“Trust me,” the doctor says, opening the door for himself. “You’ve done everything you can.”

With that, he closes the door behind him, leaving her standing in the hall.

Everything is a lie she’s never believed.

She has a feeling it’s a reality she’ll be forced to make parse now.


Claire doesn’t have to obey -- the doctor has a medical degree but Claire has operated (and helped destroy) one of the most innovative and revolutionary theme parks of the century. She’s made a name for herself in the corporate world, and she’s never been afraid to play the alpha in a dog-eat-dog business.

Ignoring him would be easy.

Ignoring his point, however, is less so.

She watches through the open blinds as the nurses helps Owen get comfortable on the bed. The nurses arranges his IV and the leads, and Owen is already asleep by the time the doctor signs a note on his chart and is moving toward the door.

Claire is gone by the time the doctor comes out.

She will listen to reason, but there’s no point in giving anyone else the satisfaction of being right this time.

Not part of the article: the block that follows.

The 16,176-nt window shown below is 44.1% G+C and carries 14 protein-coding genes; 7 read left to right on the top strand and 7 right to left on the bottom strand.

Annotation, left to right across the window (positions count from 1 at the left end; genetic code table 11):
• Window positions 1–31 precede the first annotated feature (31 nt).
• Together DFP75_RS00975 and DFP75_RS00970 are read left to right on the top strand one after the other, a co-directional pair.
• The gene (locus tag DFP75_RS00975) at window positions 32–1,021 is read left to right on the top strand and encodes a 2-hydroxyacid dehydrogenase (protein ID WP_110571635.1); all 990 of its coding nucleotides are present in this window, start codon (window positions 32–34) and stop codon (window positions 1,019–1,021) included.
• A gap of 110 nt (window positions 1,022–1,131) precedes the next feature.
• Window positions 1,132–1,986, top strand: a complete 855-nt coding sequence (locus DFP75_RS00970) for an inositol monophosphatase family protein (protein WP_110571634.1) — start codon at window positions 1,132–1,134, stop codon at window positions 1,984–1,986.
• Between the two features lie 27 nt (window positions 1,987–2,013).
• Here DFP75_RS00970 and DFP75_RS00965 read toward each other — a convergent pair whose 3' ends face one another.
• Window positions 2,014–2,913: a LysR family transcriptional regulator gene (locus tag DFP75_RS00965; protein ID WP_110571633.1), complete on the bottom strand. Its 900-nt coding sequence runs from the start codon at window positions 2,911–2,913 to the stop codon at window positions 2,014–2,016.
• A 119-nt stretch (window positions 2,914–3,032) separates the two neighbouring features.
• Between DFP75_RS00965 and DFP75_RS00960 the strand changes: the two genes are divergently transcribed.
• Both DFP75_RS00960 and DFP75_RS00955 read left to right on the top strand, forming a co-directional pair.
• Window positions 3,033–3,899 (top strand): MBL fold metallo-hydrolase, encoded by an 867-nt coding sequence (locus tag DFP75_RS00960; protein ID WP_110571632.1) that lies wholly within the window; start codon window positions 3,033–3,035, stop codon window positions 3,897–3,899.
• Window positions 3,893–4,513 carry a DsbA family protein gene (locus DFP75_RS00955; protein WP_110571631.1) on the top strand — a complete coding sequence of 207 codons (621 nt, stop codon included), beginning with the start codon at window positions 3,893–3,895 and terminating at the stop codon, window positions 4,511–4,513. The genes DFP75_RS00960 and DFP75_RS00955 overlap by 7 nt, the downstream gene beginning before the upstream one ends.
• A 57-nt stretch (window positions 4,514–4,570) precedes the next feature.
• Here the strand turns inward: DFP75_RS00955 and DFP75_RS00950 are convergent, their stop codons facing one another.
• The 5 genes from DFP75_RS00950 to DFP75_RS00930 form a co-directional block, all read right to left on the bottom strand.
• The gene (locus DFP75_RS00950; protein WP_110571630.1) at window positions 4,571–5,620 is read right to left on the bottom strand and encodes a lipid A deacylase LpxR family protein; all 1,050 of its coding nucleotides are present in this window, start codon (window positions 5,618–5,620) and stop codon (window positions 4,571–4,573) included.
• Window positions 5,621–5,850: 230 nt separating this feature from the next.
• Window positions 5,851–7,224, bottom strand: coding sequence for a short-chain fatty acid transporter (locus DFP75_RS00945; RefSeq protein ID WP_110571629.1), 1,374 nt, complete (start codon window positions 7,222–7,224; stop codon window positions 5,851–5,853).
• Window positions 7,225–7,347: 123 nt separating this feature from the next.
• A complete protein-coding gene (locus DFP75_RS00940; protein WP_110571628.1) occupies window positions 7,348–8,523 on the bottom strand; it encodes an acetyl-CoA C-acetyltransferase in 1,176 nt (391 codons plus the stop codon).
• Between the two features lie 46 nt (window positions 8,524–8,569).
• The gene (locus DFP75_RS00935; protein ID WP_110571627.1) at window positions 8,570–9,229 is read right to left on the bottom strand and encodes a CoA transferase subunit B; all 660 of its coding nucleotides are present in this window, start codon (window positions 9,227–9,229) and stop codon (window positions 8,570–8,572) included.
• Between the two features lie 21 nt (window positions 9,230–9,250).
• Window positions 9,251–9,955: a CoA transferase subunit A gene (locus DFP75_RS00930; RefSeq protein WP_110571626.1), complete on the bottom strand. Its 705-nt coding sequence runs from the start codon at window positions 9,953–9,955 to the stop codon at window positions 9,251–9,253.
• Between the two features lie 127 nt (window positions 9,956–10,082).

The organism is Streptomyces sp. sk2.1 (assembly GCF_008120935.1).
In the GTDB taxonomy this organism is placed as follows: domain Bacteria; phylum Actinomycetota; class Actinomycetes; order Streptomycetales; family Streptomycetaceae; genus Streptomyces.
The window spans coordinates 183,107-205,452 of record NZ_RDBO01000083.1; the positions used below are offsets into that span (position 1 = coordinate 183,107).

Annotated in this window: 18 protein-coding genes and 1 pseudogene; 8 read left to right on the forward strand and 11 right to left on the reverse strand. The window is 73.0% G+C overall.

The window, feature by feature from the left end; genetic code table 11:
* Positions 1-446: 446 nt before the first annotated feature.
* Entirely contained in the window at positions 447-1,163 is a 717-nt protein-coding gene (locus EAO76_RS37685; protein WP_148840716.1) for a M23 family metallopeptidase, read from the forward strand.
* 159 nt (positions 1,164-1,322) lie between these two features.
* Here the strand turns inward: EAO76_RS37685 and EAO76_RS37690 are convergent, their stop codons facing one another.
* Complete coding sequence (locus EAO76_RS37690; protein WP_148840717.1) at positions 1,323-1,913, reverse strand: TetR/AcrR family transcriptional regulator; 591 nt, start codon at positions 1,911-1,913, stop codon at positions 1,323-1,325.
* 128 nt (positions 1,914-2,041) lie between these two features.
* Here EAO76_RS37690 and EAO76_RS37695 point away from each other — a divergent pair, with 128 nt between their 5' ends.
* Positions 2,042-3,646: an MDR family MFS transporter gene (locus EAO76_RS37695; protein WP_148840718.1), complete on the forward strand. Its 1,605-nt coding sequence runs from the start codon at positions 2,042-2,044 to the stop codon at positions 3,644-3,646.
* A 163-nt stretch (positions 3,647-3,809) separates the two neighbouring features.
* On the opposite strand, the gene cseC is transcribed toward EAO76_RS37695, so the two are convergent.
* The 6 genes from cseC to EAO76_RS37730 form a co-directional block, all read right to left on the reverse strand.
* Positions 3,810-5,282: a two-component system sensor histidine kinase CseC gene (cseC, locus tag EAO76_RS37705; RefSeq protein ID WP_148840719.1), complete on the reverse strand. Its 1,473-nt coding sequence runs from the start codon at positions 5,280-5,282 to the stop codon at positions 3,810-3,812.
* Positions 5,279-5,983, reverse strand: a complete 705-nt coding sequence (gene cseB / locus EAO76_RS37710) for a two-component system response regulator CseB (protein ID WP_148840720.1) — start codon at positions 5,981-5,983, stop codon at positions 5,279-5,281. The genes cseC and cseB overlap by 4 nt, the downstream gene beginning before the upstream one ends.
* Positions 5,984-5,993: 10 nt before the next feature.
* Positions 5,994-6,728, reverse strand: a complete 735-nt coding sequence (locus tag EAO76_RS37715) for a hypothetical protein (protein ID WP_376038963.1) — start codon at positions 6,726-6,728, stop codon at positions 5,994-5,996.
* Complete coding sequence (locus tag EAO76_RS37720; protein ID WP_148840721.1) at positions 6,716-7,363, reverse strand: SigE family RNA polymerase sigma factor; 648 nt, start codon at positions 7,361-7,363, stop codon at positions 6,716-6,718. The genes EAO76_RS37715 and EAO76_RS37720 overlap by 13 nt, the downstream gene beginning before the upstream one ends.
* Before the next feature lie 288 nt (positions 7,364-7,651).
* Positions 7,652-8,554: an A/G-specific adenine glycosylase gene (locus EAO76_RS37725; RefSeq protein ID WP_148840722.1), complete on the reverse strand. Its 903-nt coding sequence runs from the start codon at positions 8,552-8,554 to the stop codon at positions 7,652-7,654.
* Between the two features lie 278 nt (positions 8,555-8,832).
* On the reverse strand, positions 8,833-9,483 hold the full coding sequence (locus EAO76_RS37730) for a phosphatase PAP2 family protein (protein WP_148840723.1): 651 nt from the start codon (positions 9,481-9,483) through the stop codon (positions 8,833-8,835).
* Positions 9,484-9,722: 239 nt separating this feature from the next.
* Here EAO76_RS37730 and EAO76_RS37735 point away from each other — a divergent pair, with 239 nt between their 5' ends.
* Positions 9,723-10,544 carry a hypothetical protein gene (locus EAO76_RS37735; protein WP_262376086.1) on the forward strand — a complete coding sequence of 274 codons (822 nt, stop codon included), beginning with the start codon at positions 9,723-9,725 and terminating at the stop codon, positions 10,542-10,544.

Acceptance is one thing. Deciding to move on is important.

The act of doing so, however, is never so easy.

It is not a dramatic struggle, but a quiet, resigned one. There is no adrenaline; there is no clear and present danger.

There’s just the inevitable knowledge that it’s over.

Even when it doesn’t feel over at all.


Numbly, she makes her way down the hall, back past the nurse’s station. Her sense of direction is a bit askew, and she ends up walking in a circle before stopping in the waiting room just to collect herself.

From what, she’s not sure. She has seen her career fall apart and her theme park become the biggest disaster of the century. She’s also somehow managed to start living with a man she hardly knows before admitting him to the hospital with an infected pteranodon bite.

She needs a minute.

All things considered, she needs more than a minute.

In the chair, she sits with her head forward, knees pulled together out of habit even though she’s wearing dreadful khaki shorts. By the time she gets her breathing to even out, she realizes that she’s being watched.

Her defenses kick in, but it’s unnecessary. The little girl in the chair across from her is staring intently, though, brown eyes through a dark fringe of bangs. It’s rude and it’s unnerving, and Claire is about to get up and walk away when she notices what the girl is wearing.

The denim skort is nothing much to notice, and the little white tennis shoes are scuffed. It’s the shirt, though. The bright pink shirt with a white dinosaur logo.

Jurassic World.

It sold for 19.95 in the gift shop, available in sizes 2T through adult XXL.

In the time it takes Claire to realize this, she’s the one who’s staring now.